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Banking Sector

CBN Debits 14 Banks N356.1bn For Defaulting Cash Reserve Requirement

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CBN

N170 billion loss hit Zenith Bank Plc on Friday as the Central Bank of Nigeria, CBN debited 14 banks of N356.1billion for failure to meet its 27.5 percent Cash Reserve Requirement (CRR).

The cash reserve ratio was increased from 22.5 percent to 27.5 percent in January 2020 by the apex bank with an intention to address monetary-induced inflation and sustain the benefits of its 65 percent Loan Deposit Ratio (LDR) policy.

Investors King reports that Nigeria has the highest reserve requirement in sub-Saharan Africa. Countries like South Africa, Ghana and Kenya have their ratios below 10 percent.

Meanwhile, stakeholders in the banking sector and analysts have frowned at the CBN’s Cash Reserve Requirement policy, describing it as huge and its impact greatly felt in the industry.

According to the CBN data on the latest deduction, Zenith Bank Plc was the most debited of the commercial banks and Fidelity Bank the least debited with N2 billion. A merchant bank was as well hit by the penalty.

The data revealed the debit details as: Zenith bank– 170bn, Providus Bank– 40bn, FCMB– N39 billion, First Bank of Nigeria– N27 billion, Guaranty Trust Bank Plc– N20 billion, Citibank– N12 billion, Stanbic IBTC bank– N10 billion, Polaris Bank– N10 billion, Union Bank of Nigeria Plc– N10 billion.

Other Banks debited include: Keystone Bank– N6 billion, Ecobank –N5 billion, Sterling Bank Plc– N3.6 billion, Fidelity Bank– N2 billion and Nova merchant bank– N1.5 billion.

Investors King recalls that in November, 2021, Zenith bank was also the most debited as it lost N90bn to CBN alongside Access Bank Plc and United Bank for Africa Plc (UBA) who were debited N25 billion.

In December 2021, CBN debited 16 banks and two merchant banks N175 billion for defaulting in the Cash Reserve Requirement.

Agusto & Co. in their report titled, ‘Economic outlook for 2022’, explained that cash reserves ratios are usually between 5 percent and 10 percent of local currency deposits.

It hinted that aside from the compulsory cash reserve ratio, banks hold special bills with 0.5 percent interest per annum. “These “special bills” are not easily convertible into cash and are, in substance, interest bearing cash reserves.

“We estimate that cash reserves (including interest bearing cash reserves) were about 50 per cent of LCY deposits at the end of 2021. We do not believe that the CBN will reduce this ratio significantly in 2022, as it continues to see this as a major instrument for maintaining “stable” exchange rates,” the report read.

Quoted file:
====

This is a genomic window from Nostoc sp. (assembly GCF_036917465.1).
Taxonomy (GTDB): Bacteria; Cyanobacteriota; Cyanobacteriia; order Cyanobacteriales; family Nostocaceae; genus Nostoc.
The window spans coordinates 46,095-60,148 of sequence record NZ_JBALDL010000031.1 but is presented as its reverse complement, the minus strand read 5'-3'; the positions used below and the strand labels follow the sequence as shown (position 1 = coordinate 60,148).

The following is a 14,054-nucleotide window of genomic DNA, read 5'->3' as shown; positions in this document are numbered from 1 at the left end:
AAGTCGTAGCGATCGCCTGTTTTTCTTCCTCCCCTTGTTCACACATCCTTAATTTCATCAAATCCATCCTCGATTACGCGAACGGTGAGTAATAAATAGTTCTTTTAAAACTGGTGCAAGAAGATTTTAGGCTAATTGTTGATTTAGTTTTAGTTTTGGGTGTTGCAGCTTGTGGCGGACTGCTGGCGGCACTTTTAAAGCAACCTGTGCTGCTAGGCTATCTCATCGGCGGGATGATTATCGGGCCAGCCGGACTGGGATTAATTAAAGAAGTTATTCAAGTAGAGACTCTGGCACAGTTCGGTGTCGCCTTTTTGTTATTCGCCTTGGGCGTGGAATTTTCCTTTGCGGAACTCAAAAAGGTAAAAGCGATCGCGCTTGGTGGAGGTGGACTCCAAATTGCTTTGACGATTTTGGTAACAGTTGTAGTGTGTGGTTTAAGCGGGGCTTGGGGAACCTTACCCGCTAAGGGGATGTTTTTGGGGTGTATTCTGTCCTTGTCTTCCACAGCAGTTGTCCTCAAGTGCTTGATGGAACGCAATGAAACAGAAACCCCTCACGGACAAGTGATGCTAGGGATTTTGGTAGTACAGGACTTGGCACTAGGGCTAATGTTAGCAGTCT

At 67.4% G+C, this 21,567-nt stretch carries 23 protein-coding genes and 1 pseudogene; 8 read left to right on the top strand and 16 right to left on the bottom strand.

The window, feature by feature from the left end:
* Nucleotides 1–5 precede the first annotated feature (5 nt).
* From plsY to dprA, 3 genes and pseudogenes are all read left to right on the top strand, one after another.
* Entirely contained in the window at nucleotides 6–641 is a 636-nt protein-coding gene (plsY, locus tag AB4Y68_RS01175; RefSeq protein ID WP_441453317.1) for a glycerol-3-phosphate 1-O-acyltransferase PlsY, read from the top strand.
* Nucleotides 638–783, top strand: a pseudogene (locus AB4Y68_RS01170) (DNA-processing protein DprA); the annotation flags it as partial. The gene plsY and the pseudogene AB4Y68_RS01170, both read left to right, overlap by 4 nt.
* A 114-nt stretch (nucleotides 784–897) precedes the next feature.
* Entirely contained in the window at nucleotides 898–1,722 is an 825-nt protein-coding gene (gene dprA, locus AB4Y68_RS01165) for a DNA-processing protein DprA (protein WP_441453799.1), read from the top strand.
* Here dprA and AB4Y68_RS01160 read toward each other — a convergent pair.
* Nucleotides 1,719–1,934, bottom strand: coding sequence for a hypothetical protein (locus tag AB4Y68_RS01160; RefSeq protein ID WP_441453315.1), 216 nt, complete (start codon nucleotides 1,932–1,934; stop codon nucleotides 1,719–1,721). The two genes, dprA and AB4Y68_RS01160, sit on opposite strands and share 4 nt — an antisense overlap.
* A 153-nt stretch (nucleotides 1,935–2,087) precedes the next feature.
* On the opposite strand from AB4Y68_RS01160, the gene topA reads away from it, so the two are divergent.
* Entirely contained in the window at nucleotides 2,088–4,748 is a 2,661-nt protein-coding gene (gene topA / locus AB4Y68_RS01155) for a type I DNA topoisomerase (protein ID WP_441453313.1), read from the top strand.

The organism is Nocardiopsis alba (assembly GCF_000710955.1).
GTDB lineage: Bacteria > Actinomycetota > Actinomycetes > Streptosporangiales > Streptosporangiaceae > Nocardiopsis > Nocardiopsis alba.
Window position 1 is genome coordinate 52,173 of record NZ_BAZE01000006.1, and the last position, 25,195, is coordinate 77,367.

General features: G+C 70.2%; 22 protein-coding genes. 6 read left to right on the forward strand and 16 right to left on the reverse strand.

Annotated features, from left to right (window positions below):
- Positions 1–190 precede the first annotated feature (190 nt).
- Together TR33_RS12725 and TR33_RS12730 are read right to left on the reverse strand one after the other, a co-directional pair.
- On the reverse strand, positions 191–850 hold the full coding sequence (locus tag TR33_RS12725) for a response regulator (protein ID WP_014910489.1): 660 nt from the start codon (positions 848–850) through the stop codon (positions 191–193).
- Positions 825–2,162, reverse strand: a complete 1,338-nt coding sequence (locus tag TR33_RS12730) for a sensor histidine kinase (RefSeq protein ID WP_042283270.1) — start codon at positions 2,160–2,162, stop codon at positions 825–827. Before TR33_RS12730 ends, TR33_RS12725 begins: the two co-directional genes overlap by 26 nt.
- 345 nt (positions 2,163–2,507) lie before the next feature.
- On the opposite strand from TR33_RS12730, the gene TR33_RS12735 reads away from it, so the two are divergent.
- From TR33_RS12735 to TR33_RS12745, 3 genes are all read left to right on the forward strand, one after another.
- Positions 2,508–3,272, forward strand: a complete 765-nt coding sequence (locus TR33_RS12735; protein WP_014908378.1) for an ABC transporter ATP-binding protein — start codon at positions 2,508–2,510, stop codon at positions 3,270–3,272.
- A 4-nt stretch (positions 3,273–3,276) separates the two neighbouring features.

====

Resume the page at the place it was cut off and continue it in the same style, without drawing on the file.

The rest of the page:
Sunny Nwosu, the National Coordinator Emeritus, Independent Shareholders Association of Nigeria (ISAN) opined that the 27.5 per cent CRR has not impacted the economy with the desired outcome after the relaxation of the Covid-19 lockdown.

Nwosu pointed that the subsequent debit of banks by CBN is obviously a threat to the banking sector of the country as shareholders are worried about the state of banks and the safety of their investments.

Calling on CBN to rethink, he said, “Banks restricted deposits with CBN are idle funds. We argue that if these funds are with banks, it will certainly enhance their earnings, loans to the real sector and returns for shareholders. 

“If CBN can pay at least three per cent interest on the mandatory CRR deposits, it will go a long way in driving the real sector and the payment of robust dividends to shareholders.”

However, the Vice President, Highcap Securities Limited, David Adnori explained that CRR is a monetary policy for the control of money supply in the banking industry and to reduce inflation. 

Adnori noted that if the CRR policy is not strictly followed, so much money will flow into the market thereby deprecate the naira. 

On the contrary, he pointed that “the policy has not favoured banks because the fund is not yielding any interest and of no benefit to the productive sector. These are funds banks lend to the real sector to drive business activities, finance working capital of the productive sector and boost GDP but the CBN is holding it down. It is not a good development for the nation’s economy in general.

“CBN has its reasons and releasing these funds, it might result in hyperinflation which can damage the nation’s economy. It is like a double edge situation- if you don’t do it, the economy is damaged and if you do it, the economy also struggles,” Adnori concluded.

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Banking Sector

FMBN Set for Commercialization to Improve Affordable Mortgage Financing

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FMBN

In a bid to bolster housing delivery efficiency and enhance affordable mortgage financing for Nigerians, the Federal Mortgage Bank of Nigeria (FMBN) is gearing up for commercialization.

This move comes as part of the Nigerian government’s efforts to address the housing deficit and ensure adequate shelter for its citizens.

The Managing Director of FMBN, Shehu Osidi, made this announcement during a courtesy visit by the Federal Housing Delivery Reforms Task Team at the bank’s headquarters in Abuja.

Led by Mr. Adedeji Adesemoye and Brig. Gen. Tunde Reis, the task team discussed strategies to revitalize the housing sector, with a focus on FMBN’s pivotal role in providing affordable mortgage financing.

Osidi explained the bank’s commitment to supporting the government’s agenda of reforming and improving the housing sector, which is vital for sustainable development and enhancing citizens’ quality of life.

He underscored FMBN’s significant journey in the history of mortgage and housing finance in Nigeria and expressed optimism about the forthcoming commercialization process.

The commercialization plan involves repositioning and recapitalization efforts, following extensive engagements with the Bureau of Public Enterprise (BPE).